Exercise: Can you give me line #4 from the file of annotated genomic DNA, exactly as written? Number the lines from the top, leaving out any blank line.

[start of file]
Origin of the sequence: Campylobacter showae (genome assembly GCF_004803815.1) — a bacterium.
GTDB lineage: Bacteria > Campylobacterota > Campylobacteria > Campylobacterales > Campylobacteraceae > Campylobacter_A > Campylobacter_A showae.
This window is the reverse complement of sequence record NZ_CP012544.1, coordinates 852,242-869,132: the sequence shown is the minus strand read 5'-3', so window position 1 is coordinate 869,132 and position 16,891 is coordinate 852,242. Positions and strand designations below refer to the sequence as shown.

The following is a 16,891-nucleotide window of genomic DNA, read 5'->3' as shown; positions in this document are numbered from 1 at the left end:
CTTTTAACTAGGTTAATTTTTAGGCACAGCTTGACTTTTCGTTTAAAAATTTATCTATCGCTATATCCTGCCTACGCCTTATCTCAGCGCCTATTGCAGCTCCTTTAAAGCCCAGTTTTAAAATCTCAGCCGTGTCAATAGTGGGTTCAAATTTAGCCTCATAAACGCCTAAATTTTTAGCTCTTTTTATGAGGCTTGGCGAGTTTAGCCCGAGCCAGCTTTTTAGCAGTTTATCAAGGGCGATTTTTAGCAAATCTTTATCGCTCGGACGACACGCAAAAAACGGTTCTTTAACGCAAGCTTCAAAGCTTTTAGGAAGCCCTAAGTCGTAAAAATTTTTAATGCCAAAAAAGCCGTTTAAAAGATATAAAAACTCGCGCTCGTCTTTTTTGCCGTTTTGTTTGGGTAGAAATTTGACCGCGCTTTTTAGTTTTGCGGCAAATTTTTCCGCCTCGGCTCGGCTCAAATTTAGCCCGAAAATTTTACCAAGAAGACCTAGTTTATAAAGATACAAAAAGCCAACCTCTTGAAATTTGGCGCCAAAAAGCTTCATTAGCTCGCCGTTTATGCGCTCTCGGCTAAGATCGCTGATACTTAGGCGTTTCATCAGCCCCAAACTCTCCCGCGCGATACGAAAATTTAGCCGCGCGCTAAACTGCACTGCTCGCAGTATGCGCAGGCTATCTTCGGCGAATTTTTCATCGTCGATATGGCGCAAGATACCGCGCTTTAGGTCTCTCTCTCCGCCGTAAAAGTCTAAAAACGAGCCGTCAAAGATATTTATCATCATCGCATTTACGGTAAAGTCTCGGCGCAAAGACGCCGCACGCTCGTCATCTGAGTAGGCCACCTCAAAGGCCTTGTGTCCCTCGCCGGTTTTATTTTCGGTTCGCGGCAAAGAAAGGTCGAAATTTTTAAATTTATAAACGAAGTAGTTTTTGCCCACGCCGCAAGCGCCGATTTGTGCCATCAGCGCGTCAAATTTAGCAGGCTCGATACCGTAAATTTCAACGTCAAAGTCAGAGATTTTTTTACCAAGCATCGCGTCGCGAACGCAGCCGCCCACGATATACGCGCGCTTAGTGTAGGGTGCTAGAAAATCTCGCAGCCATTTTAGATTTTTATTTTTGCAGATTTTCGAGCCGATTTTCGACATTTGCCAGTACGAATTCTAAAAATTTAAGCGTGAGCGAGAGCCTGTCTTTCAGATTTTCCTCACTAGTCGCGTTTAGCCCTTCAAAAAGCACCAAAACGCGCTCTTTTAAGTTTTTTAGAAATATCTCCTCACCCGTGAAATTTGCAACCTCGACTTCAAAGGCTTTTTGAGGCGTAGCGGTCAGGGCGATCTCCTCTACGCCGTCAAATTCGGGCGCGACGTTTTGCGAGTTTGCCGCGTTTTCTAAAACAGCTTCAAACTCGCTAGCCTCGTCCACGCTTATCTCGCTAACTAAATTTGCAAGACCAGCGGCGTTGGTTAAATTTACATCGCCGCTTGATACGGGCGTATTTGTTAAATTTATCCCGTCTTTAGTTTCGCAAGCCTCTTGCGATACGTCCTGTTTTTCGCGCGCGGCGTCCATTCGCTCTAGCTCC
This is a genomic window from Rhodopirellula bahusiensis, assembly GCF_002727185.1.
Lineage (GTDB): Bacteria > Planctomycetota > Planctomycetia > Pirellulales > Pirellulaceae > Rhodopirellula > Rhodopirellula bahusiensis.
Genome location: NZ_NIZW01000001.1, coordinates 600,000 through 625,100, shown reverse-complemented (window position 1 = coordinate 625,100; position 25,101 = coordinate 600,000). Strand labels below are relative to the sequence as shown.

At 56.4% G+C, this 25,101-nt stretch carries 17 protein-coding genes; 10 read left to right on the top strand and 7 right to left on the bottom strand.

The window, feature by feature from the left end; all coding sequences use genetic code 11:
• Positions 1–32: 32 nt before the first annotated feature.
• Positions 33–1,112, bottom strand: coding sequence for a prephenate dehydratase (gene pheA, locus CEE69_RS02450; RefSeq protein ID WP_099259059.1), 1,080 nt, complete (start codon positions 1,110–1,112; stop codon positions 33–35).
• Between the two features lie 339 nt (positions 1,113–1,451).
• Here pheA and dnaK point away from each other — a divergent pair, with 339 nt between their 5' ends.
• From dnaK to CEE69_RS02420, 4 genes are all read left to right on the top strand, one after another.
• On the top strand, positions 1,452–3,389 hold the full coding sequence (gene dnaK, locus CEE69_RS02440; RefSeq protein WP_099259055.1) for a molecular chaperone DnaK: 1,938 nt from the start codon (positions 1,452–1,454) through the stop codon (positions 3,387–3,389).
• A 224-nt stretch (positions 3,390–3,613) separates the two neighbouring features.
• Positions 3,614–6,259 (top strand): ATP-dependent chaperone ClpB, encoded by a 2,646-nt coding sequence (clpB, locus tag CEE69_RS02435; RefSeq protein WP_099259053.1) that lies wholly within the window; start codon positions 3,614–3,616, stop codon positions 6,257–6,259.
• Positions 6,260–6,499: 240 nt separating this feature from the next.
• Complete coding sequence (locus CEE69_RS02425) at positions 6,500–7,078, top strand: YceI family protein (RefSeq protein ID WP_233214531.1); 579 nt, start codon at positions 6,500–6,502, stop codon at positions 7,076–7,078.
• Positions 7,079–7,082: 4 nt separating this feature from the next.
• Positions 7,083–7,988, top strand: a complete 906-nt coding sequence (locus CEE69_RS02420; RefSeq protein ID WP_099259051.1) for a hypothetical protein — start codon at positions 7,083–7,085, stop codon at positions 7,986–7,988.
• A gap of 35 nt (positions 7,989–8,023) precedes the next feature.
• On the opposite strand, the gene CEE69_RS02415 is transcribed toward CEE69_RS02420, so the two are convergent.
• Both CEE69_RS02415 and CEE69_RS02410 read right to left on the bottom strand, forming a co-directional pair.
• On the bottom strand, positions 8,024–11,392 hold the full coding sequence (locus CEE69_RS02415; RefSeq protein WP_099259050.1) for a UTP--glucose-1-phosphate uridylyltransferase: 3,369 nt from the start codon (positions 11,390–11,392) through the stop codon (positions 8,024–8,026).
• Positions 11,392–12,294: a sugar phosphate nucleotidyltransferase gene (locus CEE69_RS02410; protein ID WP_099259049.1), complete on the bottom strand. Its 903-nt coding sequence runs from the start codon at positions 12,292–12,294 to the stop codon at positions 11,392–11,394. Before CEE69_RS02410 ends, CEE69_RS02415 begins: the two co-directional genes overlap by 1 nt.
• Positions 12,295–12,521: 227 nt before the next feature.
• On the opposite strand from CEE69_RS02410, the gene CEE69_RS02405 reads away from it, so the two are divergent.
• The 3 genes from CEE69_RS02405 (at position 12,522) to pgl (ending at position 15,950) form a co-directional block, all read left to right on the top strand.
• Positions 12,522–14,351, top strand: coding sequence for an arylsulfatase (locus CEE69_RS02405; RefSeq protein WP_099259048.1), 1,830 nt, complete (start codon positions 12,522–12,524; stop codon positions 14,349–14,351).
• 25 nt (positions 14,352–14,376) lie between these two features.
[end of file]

The following is a 16,891-nucleotide window of genomic DNA, read 5'->3' as shown; positions in this document are numbered from 1 at the left end: